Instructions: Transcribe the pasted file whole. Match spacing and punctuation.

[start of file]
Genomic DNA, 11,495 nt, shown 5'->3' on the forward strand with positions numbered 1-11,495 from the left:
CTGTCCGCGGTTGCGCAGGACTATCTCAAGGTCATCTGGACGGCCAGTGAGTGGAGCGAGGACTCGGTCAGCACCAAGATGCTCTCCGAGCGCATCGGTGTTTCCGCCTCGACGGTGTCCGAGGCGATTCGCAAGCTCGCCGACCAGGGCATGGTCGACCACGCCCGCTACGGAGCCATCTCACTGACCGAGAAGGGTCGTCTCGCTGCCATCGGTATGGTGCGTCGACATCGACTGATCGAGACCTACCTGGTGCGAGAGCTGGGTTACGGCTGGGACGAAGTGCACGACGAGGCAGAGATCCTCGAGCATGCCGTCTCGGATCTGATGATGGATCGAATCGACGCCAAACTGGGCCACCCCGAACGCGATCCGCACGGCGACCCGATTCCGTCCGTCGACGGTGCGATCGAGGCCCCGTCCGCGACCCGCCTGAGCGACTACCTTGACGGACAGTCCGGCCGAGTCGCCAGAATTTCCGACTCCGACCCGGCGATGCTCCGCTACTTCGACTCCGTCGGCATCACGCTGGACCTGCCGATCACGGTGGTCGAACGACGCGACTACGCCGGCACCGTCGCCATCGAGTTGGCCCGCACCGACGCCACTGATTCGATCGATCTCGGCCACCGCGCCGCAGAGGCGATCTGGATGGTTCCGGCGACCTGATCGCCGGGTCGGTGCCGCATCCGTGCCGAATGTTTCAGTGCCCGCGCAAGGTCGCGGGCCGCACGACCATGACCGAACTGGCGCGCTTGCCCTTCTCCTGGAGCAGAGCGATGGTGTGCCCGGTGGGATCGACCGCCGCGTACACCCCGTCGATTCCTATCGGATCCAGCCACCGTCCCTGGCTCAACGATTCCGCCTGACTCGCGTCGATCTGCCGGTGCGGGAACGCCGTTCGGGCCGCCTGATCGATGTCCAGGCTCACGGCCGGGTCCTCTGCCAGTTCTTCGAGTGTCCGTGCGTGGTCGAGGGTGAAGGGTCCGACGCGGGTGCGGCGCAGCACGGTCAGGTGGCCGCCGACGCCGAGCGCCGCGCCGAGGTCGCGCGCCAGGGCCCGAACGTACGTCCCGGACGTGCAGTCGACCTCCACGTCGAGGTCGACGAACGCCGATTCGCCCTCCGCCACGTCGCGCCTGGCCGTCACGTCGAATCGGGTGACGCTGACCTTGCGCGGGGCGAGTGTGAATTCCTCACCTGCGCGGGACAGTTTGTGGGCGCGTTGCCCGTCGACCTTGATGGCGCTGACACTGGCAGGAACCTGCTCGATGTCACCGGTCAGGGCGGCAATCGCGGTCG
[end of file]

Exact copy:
Genomic DNA, 11,495 nt, shown 5'->3' on the forward strand with positions numbered 1-11,495 from the left:
CTGTCCGCGGTTGCGCAGGACTATCTCAAGGTCATCTGGACGGCCAGTGAGTGGAGCGAGGACTCGGTCAGCACCAAGATGCTCTCCGAGCGCATCGGTGTTTCCGCCTCGACGGTGTCCGAGGCGATTCGCAAGCTCGCCGACCAGGGCATGGTCGACCACGCCCGCTACGGAGCCATCTCACTGACCGAGAAGGGTCGTCTCGCTGCCATCGGTATGGTGCGTCGACATCGACTGATCGAGACCTACCTGGTGCGAGAGCTGGGTTACGGCTGGGACGAAGTGCACGACGAGGCAGAGATCCTCGAGCATGCCGTCTCGGATCTGATGATGGATCGAATCGACGCCAAACTGGGCCACCCCGAACGCGATCCGCACGGCGACCCGATTCCGTCCGTCGACGGTGCGATCGAGGCCCCGTCCGCGACCCGCCTGAGCGACTACCTTGACGGACAGTCCGGCCGAGTCGCCAGAATTTCCGACTCCGACCCGGCGATGCTCCGCTACTTCGACTCCGTCGGCATCACGCTGGACCTGCCGATCACGGTGGTCGAACGACGCGACTACGCCGGCACCGTCGCCATCGAGTTGGCCCGCACCGACGCCACTGATTCGATCGATCTCGGCCACCGCGCCGCAGAGGCGATCTGGATGGTTCCGGCGACCTGATCGCCGGGTCGGTGCCGCATCCGTGCCGAATGTTTCAGTGCCCGCGCAAGGTCGCGGGCCGCACGACCATGACCGAACTGGCGCGCTTGCCCTTCTCCTGGAGCAGAGCGATGGTGTGCCCGGTGGGATCGACCGCCGCGTACACCCCGTCGATTCCTATCGGATCCAGCCACCGTCCCTGGCTCAACGATTCCGCCTGACTCGCGTCGATCTGCCGGTGCGGGAACGCCGTTCGGGCCGCCTGATCGATGTCCAGGCTCACGGCCGGGTCCTCTGCCAGTTCTTCGAGTGTCCGTGCGTGGTCGAGGGTGAAGGGTCCGACGCGGGTGCGGCGCAGCACGGTCAGGTGGCCGCCGACGCCGAGCGCCGCGCCGAGGTCGCGCGCCAGGGCCCGAACGTACGTCCCGGACGTGCAGTCGACCTCCACGTCGAGGTCGACGAACGCCGATTCGCCCTCCGCCACGTCGCGCCTGGCCGTCACGTCGAATCGGGTGACGCTGACCTTGCGCGGGGCGAGTGTGAATTCCTCACCTGCGCGGGACAGTTTGTGGGCGCGTTGCCCGTCGACCTTGATGGCGCTGACACTGGCAGGAACCTGCTCGATGTCACCGGTCAGGGCGGCAATCGCGGTCG